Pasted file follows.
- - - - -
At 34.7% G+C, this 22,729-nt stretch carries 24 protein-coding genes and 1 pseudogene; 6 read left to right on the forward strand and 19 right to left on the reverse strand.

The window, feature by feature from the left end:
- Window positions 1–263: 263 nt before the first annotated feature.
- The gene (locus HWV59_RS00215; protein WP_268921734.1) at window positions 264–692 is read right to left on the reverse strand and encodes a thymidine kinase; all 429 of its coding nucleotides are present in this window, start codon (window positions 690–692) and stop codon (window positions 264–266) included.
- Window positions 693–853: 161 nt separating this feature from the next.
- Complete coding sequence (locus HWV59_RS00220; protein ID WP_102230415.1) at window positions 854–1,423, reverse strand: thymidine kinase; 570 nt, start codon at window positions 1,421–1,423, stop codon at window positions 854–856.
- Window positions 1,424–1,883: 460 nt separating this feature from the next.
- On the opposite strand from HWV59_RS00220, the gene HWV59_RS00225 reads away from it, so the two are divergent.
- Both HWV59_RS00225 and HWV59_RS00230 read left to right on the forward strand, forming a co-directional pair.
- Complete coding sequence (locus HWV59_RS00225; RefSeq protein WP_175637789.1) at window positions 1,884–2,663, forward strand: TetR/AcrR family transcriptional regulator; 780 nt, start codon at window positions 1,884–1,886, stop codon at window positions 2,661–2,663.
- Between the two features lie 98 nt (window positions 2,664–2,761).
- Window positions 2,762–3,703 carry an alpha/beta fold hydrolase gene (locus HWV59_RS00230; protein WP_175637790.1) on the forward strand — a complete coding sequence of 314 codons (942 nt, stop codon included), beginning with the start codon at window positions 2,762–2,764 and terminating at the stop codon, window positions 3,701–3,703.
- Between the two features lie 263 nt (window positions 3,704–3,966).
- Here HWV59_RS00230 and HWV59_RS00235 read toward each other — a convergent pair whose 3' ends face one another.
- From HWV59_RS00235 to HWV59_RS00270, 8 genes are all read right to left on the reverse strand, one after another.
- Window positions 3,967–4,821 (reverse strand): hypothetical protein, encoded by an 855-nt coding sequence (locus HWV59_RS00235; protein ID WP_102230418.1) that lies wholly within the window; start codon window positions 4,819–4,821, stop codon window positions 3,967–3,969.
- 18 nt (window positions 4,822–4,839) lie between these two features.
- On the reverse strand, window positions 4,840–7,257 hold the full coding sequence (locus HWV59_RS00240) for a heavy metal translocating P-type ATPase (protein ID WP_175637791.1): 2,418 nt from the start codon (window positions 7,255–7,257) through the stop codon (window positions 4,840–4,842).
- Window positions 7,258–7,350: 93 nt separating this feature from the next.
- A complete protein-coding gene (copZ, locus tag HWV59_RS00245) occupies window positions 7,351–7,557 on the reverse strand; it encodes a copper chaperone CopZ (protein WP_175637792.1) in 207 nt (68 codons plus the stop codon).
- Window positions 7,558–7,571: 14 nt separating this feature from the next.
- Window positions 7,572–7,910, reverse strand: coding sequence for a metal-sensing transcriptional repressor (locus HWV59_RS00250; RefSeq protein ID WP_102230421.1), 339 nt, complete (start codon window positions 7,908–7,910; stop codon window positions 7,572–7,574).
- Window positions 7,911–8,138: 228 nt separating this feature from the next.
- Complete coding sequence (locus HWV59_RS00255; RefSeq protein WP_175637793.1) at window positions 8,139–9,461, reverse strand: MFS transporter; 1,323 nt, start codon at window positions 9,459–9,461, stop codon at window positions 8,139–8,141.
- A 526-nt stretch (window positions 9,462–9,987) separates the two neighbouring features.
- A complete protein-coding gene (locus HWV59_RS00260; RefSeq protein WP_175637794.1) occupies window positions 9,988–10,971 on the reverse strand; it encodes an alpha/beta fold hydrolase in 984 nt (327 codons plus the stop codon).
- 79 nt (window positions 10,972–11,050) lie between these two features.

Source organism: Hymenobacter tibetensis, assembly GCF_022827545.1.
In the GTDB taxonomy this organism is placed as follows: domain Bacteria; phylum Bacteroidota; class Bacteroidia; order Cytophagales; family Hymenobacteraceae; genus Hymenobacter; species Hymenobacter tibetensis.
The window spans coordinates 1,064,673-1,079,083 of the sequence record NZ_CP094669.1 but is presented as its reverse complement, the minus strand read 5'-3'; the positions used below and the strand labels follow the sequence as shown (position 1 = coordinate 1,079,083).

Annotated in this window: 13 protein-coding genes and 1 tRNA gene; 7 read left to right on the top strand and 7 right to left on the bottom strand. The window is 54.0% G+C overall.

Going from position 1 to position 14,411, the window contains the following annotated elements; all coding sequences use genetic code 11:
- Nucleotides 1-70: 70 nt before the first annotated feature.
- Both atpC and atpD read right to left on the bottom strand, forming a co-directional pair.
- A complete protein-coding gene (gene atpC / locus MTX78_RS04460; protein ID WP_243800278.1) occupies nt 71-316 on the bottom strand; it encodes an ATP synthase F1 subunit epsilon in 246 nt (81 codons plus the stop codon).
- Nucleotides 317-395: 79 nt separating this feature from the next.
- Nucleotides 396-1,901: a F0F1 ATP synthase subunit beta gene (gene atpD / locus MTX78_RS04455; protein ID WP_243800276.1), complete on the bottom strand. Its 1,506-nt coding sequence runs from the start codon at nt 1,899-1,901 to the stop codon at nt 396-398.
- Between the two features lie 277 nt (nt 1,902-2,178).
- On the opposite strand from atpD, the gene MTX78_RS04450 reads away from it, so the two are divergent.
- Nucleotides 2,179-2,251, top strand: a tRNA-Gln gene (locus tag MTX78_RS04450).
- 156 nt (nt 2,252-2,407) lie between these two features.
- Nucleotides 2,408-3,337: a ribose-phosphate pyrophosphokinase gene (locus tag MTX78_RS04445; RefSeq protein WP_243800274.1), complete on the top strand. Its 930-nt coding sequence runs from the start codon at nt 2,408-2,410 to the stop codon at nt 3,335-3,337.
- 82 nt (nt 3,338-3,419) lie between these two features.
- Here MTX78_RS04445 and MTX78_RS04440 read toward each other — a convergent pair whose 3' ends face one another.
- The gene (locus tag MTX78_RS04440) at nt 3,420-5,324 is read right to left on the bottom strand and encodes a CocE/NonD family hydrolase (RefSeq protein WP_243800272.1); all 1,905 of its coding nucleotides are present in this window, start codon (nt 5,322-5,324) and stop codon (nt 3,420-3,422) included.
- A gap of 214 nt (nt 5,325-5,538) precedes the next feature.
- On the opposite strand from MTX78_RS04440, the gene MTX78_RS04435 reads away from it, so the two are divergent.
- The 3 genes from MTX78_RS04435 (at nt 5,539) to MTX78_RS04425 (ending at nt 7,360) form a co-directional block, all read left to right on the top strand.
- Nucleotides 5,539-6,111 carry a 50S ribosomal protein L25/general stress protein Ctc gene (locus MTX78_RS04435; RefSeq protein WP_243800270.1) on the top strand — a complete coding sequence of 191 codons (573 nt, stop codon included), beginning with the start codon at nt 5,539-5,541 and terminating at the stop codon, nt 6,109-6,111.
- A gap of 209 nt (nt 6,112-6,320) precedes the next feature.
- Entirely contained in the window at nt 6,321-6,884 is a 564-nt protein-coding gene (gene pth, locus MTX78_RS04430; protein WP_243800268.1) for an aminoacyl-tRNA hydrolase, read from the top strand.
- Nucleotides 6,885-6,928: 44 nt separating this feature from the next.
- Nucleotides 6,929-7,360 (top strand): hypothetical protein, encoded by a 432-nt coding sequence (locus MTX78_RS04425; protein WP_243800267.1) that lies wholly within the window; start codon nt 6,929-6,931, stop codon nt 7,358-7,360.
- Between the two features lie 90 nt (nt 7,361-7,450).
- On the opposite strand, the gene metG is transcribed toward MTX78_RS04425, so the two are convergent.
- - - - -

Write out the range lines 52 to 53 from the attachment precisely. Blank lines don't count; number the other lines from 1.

- Nucleotides 6,885-6,928: 44 nt separating this feature from the next.
- Nucleotides 6,929-7,360 (top strand): hypothetical protein, encoded by a 432-nt coding sequence (locus MTX78_RS04425; protein WP_243800267.1) that lies wholly within the window; start codon nt 6,929-6,931, stop codon nt 7,358-7,360.